The art in this book is brilliant. It is simply pretty to look at. It makes you feel like the whole thing is steeped in dark and damp places. For a book with such dark tones, the colors are so vibrant and alive. My favorite example being the page of Eve somewhat obscured by ravens. I am looking forward to seeing more in the issues to come.
Pick this one up in honor of Halloween, because it’s October, because you have a thing for fearless girls with dark, dirty secrets, because you liked the book Beautiful Creatures, because you like ravens or witches or just because it’s Vertigo Comics. If you haven’t noticed, witches are the in thing this year, so do yourself a favor and one up those watching American Horror Story: Coven or Witches of East End. Read Coffin Hill.
Release Date: 7/10/13 (*Apologies. I had this review done but must have gotten distracted and forgot to publish it that week.)
Words: Joshua Williamson
Pictures: Goran Sudzuka
All Jackson Winters has left to look forward to is the sweet release of death to get him out of the hell he knows as prison. This is quickly turned around when he is broken out of jail by Anderson Lake, the sexy female gun-for-hire of Markus Schrecken. Schrecken is a collector of supernatural items, but one thing is missing: a ghost from the Trask Mansion.
Ghosted is a supernatural Ocean’s Eleven. I wasn’t really expecting much from this book because the cover didn’t exactly call out to me and ghost stories, even though I love a good one, usually disappoint me. All that aside, Williamson has made a solid start to a promising story here. Jackson Winters is a love-to-hate kind of character and his ensemble cast of cons and thieves each have distinct personalities right away. I admit that my guard went up a bit as the opening scenes in the prison depicted rape, but it wasn’t done gratuitously so that I was able to move on quickly. Williamson has deftly put a lot of information to the setup of this story in just a few pages that I’m eager to see how the rest unfolds.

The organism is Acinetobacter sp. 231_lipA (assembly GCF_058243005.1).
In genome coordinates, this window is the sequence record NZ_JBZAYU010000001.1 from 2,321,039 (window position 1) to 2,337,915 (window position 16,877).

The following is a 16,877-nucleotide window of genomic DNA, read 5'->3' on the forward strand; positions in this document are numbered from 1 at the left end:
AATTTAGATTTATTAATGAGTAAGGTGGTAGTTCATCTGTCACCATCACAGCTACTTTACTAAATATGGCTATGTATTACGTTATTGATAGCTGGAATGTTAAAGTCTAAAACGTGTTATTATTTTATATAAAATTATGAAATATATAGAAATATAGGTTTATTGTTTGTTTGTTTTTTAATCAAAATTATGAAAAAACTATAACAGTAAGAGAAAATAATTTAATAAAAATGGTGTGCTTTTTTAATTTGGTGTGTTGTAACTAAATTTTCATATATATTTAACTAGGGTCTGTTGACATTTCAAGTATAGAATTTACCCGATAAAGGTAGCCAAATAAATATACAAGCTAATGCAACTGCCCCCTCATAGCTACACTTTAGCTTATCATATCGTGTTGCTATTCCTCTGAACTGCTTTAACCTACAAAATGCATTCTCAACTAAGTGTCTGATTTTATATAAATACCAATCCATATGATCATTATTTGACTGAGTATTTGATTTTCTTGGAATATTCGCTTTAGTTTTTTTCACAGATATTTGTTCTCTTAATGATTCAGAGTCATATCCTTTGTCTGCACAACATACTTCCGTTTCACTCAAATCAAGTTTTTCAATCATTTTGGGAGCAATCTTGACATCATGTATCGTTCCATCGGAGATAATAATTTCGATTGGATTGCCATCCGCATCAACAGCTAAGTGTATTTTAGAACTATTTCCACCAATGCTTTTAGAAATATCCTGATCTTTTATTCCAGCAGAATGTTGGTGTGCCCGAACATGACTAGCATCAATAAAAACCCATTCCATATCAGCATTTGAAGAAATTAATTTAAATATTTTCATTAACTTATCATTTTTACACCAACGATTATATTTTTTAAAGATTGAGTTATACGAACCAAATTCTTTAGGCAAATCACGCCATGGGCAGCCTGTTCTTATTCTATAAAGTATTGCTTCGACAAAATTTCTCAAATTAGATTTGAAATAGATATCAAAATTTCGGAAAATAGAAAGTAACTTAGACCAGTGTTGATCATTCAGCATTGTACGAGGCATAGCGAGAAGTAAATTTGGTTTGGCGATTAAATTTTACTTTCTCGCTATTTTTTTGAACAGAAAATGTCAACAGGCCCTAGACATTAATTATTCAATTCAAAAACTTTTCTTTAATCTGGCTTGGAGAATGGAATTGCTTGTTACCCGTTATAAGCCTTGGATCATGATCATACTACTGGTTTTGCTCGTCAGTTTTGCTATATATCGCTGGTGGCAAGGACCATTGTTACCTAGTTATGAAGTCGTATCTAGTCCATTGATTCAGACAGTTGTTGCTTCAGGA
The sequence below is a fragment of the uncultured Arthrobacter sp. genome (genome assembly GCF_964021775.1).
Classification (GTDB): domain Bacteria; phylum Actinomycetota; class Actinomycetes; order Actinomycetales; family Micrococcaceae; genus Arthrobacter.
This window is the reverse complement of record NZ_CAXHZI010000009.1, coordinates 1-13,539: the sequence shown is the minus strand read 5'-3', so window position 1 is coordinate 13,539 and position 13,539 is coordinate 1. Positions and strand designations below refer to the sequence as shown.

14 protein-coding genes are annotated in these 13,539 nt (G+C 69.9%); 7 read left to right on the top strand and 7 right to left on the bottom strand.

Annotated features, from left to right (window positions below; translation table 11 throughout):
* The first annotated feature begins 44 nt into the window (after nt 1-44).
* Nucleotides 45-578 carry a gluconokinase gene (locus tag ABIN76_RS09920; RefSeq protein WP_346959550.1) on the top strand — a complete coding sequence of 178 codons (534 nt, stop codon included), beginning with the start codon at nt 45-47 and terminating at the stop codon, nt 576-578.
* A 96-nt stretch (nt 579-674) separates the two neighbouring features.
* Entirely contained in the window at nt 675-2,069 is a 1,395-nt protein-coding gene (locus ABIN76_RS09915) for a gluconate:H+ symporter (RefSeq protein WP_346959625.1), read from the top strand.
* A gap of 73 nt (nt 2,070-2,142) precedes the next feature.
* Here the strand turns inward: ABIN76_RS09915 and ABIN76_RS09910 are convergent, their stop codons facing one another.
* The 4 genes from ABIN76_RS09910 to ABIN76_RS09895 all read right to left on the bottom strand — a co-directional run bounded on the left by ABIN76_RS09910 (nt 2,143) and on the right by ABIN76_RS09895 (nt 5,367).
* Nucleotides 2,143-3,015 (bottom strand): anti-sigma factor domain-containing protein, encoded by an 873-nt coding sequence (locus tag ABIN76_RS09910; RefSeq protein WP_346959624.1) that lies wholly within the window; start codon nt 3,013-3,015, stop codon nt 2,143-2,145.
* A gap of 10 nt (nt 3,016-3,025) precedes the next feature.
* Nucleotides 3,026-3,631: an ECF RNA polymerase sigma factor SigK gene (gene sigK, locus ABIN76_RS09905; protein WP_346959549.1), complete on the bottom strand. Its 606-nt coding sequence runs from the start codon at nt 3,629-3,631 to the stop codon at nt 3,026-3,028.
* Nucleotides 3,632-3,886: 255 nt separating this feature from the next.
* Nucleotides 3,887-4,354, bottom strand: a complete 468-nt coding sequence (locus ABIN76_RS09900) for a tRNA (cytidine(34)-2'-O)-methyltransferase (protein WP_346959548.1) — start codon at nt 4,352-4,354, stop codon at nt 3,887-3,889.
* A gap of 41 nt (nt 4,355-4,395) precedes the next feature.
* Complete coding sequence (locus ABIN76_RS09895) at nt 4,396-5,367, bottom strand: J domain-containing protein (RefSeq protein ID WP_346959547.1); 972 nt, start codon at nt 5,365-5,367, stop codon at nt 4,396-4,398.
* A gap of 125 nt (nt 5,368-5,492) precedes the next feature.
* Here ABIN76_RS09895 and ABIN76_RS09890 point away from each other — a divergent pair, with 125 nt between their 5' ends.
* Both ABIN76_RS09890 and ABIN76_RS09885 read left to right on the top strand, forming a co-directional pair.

The artwork has the same kind of energy as the writing. Each character is its own, expressions and body language easily show that wild, controlled energy that is built just before something big goes down. It feels a little bit fun and a little bit scary. I really liked the last page, but I won’t spoil it for you.
If you enjoyed Ocean’s Eleven and love all things supernatural, give Ghosted a try.